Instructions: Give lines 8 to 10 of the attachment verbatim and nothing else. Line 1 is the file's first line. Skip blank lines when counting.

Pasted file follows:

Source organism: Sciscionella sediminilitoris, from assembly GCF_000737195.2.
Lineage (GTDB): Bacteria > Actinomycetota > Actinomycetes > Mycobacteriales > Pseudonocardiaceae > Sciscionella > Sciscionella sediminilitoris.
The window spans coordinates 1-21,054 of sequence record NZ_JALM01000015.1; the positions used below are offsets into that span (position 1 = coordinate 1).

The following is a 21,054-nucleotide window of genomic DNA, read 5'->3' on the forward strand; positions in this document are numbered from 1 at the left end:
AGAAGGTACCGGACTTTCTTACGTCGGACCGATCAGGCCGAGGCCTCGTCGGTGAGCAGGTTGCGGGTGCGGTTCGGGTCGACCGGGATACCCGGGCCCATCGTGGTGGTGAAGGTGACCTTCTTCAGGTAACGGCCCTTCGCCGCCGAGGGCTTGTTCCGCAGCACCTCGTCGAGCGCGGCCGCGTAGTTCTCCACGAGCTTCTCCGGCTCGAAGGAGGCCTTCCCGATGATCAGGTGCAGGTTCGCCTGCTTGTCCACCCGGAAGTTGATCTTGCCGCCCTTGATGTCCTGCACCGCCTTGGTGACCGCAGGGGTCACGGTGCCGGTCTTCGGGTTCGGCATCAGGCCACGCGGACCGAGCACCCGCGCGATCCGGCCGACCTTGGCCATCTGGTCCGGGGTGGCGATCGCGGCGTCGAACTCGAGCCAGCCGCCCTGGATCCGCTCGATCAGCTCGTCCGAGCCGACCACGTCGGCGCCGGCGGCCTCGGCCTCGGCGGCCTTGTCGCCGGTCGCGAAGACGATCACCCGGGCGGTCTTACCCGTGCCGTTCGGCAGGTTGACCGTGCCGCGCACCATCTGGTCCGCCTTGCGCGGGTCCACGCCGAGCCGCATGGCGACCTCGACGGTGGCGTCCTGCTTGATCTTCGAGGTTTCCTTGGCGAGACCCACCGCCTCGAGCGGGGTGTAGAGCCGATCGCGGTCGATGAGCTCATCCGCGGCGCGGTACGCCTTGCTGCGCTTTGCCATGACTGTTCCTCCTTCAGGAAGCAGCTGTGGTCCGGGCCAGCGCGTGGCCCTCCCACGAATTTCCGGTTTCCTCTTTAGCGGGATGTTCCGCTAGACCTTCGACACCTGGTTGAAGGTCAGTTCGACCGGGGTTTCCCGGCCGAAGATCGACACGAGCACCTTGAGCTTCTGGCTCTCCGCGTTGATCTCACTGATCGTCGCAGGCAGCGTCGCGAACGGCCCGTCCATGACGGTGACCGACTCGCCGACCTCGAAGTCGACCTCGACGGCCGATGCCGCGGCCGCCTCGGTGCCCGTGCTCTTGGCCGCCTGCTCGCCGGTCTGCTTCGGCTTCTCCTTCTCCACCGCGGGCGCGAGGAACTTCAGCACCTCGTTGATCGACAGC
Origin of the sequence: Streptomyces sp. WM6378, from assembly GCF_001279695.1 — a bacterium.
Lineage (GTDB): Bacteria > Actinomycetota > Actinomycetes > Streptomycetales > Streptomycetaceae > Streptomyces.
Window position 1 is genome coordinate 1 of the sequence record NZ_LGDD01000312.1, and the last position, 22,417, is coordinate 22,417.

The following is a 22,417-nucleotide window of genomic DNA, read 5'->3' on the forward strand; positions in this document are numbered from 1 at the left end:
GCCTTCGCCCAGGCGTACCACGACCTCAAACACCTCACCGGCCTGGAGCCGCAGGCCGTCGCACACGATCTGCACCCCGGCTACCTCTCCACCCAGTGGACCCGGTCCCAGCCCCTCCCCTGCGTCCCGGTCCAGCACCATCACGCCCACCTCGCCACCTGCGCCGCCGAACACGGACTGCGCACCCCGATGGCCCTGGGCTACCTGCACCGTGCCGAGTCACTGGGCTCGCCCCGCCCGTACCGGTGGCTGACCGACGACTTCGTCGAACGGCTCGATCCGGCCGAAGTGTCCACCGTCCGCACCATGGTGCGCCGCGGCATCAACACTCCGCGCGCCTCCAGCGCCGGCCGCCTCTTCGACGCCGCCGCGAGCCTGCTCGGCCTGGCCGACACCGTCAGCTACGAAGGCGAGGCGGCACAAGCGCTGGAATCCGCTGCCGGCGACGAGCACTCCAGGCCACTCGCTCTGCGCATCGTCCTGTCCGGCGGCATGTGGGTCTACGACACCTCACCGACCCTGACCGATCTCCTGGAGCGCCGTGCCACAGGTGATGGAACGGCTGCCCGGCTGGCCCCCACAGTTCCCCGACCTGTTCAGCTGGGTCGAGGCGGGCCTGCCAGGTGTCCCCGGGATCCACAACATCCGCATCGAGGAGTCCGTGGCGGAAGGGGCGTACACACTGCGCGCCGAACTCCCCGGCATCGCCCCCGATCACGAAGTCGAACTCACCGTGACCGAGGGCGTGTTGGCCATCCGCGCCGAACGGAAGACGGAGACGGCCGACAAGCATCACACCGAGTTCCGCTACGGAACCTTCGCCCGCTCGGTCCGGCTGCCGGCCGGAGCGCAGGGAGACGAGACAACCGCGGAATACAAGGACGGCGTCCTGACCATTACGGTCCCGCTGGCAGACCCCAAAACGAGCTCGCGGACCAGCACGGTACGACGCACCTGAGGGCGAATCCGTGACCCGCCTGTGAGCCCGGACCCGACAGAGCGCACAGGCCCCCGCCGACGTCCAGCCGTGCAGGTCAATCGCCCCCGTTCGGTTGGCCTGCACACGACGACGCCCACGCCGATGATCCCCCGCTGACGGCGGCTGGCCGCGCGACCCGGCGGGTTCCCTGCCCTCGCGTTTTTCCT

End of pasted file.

Window position 1 is genome coordinate 1 of the sequence record NZ_LGDD01000312.1, and the last position, 22,417, is coordinate 22,417.

The following is a 22,417-nucleotide window of genomic DNA, read 5'->3' on the forward strand; positions in this document are numbered from 1 at the left end:
GCCTTCGCCCAGGCGTACCACGACCTCAAACACCTCACCGGCCTGGAGCCGCAGGCCGTCGCACACGATCTGCACCCCGGCTACCTCTCCACCCAGTGGACCCGGTCCCAGCCCCTCCCCTGCGTCCCGGTCCAGCACCATCACGCCCACCTCGCCACCTGCGCCGCCGAACACGGACTGCGCACCCCGATGGCCCTGGGCTACCTGCACCGTGCCGAGTCACTGGGCTCGCCCCGCCCGTACCGGTGGCTGACCGACGACTTCGTCGAACGGCTCGATCCGGCCGAAGTGTCCACCGTCCGCACCATGGTGCGCCGCGGCATCAACACTCCGCGCGCCTCCAGCGCCGGCCGCCTCTTCGACGCCGCCGCGAGCCTGCTCGGCCTGGCCGACACCGTCAGCTACGAAGGCGAGGCGGCACAAGCGCTGGAATCCGCTGCCGGCGACGAGCACTCCAGGCCACTCGCTCTGCGCATCGTCCTGTCCGGCGGCATGTGGGTCTACGACACCTCACCGACCCTGACCGATCTCCTGGAGCGCCGTGCCACAGGTGATGGAACGGCTGCCCGGCTGGCCCCCACAGTTCCCCGACCTGTTCAGCTGGGTCGAGGCGGGCCTGCCAGGTGTCCCCGGGATCCACAACATCCGCATCGAGGAGTCCGTGGCGGAAGGGGCGTACACACTGCGCGCCGAACTCCCCGGCATCGCCCCCGATCACGAAGTCGAACTCACCGTGACCGAGGGCGTGTTGGCCATCCGCGCCGAACGGAAGACGGAGACGGCCGACAAGCATCACACCGAGTTCCGCTACGGAACCTTCGCCCGCTCGGTCCGGCTGCCGGCCGGAGCGCAGGGAGACGAGACAACCGCGGAATACAAGGACGGCGTCCTGACCATTACGGTCCCGCTGGCAGACCCCAAAACGAGCTCGCGGACCAGCACGGTACGACGCACCTGAGGGCGAATCCGTGACCCGCCTGTGAGCCCGGACCCGACAGAGCGCACAGGCCCCCGCCGACGTCCAGCCGTGCAGGTCAATCGCCCCCGTTCGGTTGGCCTGCACACGACGACGCCCACGCCGATGATCCCCCGCTGACGGCGGCTGGCCGCGCGACCCGGCGGGTTCCCTGCCCTCGCGTTTTTCCT